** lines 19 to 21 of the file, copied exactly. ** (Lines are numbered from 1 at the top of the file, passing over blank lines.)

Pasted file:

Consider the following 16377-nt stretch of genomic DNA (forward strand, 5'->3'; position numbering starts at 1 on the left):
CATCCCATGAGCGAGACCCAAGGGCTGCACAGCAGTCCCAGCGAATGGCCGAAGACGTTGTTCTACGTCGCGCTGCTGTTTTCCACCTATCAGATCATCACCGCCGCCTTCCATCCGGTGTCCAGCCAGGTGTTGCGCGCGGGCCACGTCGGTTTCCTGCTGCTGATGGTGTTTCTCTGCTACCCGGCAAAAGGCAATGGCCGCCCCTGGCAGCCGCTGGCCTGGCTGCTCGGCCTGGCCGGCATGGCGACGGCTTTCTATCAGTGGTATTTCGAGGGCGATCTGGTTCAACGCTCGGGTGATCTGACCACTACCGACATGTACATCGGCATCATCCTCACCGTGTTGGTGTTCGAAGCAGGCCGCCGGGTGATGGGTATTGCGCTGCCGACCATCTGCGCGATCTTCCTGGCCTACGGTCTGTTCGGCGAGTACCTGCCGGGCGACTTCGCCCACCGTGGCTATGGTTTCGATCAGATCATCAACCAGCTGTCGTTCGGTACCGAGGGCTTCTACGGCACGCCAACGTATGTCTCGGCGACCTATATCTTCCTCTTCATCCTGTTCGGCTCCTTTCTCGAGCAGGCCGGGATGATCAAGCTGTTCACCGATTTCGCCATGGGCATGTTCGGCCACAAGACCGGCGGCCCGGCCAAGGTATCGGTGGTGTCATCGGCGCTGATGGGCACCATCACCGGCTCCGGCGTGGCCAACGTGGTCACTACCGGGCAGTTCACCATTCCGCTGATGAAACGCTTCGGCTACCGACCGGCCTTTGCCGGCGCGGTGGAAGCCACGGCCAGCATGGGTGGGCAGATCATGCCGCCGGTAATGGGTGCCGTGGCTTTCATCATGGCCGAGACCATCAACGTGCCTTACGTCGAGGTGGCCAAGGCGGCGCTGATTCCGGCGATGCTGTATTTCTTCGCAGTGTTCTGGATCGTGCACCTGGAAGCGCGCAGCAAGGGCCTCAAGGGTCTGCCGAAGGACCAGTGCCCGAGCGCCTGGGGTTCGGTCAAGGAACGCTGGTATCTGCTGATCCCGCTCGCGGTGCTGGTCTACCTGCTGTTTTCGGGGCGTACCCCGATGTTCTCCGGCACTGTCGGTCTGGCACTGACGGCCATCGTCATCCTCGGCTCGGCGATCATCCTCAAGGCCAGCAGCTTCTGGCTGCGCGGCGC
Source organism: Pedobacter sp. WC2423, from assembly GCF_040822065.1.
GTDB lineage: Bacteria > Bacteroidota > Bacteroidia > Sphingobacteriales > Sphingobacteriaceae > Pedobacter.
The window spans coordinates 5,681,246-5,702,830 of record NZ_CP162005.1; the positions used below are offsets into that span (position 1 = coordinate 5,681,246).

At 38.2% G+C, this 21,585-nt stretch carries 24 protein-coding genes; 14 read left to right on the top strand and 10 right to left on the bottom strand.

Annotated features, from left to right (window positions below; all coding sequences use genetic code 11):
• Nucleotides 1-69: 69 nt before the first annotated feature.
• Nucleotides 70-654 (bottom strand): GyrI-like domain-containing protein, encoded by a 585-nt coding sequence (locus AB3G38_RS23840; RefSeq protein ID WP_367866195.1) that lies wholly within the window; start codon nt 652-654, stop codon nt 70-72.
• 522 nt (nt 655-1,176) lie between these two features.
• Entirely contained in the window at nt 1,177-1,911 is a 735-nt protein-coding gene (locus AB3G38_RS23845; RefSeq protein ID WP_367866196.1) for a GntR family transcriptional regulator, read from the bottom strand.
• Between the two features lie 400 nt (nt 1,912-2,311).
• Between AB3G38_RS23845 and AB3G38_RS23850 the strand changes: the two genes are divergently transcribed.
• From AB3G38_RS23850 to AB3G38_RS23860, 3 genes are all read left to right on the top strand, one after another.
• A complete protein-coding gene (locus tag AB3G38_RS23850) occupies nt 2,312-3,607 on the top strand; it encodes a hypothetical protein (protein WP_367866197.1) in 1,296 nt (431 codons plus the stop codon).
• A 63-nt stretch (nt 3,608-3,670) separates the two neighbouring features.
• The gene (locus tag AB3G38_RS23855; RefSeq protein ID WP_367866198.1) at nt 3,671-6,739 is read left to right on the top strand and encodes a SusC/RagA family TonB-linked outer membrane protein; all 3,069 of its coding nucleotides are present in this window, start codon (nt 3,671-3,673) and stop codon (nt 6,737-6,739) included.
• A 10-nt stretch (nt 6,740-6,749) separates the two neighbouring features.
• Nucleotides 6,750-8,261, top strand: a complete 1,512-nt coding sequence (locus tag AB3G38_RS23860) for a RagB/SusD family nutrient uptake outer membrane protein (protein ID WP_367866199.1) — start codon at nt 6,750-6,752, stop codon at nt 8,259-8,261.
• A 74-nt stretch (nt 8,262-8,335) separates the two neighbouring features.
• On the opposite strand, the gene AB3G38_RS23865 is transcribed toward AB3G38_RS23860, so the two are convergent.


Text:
• Nucleotides 6,750-8,261, top strand: a complete 1,512-nt coding sequence (locus tag AB3G38_RS23860) for a RagB/SusD family nutrient uptake outer membrane protein (protein ID WP_367866199.1) — start codon at nt 6,750-6,752, stop codon at nt 8,259-8,261.
• A 74-nt stretch (nt 8,262-8,335) separates the two neighbouring features.
• On the opposite strand, the gene AB3G38_RS23865 is transcribed toward AB3G38_RS23860, so the two are convergent.